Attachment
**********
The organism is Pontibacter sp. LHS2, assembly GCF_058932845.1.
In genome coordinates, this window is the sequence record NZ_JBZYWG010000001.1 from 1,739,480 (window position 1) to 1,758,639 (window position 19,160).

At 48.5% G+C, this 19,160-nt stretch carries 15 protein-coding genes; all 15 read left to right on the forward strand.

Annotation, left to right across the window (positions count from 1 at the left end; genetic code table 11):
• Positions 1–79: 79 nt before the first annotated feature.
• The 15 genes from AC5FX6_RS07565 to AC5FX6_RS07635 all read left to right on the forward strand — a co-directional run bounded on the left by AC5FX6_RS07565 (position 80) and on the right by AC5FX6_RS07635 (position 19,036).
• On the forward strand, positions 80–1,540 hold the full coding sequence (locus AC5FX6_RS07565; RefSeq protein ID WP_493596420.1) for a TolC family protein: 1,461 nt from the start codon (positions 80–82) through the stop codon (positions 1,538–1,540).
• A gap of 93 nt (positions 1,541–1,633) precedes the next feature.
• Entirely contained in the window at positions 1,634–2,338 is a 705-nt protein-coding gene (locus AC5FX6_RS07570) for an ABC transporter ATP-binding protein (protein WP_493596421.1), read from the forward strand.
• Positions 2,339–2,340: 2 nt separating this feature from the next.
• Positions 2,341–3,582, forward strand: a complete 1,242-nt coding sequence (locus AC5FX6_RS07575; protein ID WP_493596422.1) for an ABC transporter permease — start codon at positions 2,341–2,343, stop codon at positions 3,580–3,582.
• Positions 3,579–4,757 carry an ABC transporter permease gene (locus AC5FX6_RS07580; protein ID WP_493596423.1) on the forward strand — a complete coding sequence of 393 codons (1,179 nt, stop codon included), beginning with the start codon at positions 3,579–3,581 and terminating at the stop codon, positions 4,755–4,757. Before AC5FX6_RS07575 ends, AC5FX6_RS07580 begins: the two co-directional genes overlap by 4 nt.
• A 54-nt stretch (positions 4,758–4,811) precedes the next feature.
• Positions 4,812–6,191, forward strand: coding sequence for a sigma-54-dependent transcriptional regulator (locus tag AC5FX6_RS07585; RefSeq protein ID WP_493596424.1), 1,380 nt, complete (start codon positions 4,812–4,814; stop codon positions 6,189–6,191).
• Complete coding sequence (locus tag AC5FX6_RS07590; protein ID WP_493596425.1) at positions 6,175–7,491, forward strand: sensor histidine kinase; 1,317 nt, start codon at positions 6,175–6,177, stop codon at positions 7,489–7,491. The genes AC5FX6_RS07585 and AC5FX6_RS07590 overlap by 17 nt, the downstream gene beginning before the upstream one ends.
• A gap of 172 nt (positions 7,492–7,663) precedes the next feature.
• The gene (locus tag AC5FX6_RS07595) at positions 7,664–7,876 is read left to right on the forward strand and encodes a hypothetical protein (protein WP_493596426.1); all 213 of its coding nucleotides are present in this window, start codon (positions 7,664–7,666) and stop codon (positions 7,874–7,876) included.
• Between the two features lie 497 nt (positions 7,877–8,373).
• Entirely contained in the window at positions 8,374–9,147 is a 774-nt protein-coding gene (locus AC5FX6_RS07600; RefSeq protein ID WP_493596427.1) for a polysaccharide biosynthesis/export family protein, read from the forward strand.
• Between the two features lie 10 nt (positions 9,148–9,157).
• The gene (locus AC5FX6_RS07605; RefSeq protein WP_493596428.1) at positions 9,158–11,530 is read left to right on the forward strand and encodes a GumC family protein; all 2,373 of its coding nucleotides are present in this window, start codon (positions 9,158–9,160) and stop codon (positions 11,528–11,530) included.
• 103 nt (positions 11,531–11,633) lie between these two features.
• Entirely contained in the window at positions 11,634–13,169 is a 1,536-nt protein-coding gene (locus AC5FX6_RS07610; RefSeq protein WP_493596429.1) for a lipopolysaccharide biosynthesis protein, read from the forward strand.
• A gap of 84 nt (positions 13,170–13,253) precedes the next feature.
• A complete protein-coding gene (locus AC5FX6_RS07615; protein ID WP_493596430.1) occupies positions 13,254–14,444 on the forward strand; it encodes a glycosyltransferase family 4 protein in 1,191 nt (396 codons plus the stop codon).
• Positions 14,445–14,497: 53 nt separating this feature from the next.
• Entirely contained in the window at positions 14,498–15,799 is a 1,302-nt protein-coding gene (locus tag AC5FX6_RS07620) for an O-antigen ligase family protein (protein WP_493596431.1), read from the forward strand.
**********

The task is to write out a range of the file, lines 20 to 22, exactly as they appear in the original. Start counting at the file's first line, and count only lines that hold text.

• Between the two features lie 10 nt (positions 9,148–9,157).
• The gene (locus AC5FX6_RS07605; RefSeq protein WP_493596428.1) at positions 9,158–11,530 is read left to right on the forward strand and encodes a GumC family protein; all 2,373 of its coding nucleotides are present in this window, start codon (positions 9,158–9,160) and stop codon (positions 11,528–11,530) included.
• 103 nt (positions 11,531–11,633) lie between these two features.